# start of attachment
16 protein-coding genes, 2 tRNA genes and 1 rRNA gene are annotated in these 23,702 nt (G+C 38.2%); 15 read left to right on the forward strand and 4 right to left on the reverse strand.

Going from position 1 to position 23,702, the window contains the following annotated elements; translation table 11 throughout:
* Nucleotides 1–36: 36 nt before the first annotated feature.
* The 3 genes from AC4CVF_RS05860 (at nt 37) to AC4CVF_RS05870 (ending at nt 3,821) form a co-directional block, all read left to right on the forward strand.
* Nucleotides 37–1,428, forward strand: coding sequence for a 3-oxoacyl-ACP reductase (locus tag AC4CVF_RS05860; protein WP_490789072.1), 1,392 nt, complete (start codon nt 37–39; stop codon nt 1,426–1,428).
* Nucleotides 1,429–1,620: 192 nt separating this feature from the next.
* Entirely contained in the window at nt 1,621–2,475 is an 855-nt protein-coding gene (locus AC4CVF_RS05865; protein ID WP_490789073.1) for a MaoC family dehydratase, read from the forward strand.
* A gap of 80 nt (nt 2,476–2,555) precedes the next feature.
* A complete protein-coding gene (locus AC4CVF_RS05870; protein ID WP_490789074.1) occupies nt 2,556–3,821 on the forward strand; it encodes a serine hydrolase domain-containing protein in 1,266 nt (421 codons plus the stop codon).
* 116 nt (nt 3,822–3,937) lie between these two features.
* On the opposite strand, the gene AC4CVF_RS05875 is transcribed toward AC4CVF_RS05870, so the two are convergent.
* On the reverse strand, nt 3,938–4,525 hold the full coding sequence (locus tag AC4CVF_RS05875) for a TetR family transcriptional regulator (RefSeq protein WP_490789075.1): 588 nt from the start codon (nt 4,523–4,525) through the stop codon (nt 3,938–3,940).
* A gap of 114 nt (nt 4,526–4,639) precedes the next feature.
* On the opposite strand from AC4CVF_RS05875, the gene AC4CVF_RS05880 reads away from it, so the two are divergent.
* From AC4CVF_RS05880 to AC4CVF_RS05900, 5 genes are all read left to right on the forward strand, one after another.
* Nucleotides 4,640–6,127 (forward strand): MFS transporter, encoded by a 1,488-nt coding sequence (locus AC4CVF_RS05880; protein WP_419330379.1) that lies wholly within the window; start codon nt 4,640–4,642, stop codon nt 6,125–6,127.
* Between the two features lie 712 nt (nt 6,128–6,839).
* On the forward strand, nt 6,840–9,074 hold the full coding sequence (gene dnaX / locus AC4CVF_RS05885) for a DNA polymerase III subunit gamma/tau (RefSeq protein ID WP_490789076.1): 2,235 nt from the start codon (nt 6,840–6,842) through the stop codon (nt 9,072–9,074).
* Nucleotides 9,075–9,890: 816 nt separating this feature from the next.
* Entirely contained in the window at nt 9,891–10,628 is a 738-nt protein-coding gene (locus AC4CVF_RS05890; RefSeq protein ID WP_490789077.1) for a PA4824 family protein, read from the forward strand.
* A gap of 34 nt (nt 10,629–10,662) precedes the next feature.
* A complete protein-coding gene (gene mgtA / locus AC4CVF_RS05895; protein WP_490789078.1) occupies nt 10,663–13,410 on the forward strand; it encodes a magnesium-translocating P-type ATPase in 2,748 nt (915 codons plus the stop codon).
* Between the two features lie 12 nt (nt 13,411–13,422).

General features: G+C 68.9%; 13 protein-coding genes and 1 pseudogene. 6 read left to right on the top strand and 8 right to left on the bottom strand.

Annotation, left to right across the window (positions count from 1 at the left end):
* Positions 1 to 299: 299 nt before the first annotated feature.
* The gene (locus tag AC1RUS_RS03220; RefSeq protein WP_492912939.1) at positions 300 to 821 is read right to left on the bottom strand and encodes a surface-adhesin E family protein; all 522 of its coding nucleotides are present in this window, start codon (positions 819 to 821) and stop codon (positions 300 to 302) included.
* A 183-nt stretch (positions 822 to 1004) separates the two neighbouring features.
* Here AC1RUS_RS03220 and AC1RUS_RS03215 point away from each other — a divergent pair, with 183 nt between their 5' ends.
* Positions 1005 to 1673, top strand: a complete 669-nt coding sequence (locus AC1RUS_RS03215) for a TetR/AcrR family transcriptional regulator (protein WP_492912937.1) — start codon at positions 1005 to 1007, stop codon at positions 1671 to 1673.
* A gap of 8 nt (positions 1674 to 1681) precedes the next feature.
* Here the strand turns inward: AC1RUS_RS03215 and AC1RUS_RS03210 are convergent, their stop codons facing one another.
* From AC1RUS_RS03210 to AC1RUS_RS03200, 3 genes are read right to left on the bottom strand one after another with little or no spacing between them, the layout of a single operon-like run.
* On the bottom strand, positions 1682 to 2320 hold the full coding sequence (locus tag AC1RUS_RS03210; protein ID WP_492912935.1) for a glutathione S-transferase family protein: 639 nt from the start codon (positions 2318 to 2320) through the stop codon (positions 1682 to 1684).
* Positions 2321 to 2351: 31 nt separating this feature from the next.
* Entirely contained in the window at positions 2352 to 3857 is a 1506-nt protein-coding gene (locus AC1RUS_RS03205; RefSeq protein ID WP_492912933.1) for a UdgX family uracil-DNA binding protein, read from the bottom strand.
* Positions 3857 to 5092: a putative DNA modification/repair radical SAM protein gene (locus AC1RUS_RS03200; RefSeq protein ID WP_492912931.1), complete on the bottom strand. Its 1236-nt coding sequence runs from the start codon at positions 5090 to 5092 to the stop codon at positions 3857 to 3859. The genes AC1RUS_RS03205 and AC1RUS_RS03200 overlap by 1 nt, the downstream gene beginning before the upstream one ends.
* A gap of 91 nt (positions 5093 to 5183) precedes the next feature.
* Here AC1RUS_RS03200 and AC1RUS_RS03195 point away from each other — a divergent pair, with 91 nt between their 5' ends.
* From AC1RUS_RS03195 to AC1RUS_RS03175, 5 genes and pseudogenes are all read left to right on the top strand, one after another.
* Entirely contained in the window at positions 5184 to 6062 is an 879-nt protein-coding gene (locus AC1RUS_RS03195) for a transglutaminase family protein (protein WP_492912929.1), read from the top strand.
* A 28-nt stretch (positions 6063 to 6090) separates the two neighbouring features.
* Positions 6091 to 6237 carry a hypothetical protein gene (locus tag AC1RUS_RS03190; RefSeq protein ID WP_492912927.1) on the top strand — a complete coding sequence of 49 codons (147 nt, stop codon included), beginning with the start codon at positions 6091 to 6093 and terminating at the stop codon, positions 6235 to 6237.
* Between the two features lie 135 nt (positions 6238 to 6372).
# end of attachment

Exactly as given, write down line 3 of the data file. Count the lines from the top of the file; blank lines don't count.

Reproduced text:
* Nucleotides 1–36: 36 nt before the first annotated feature.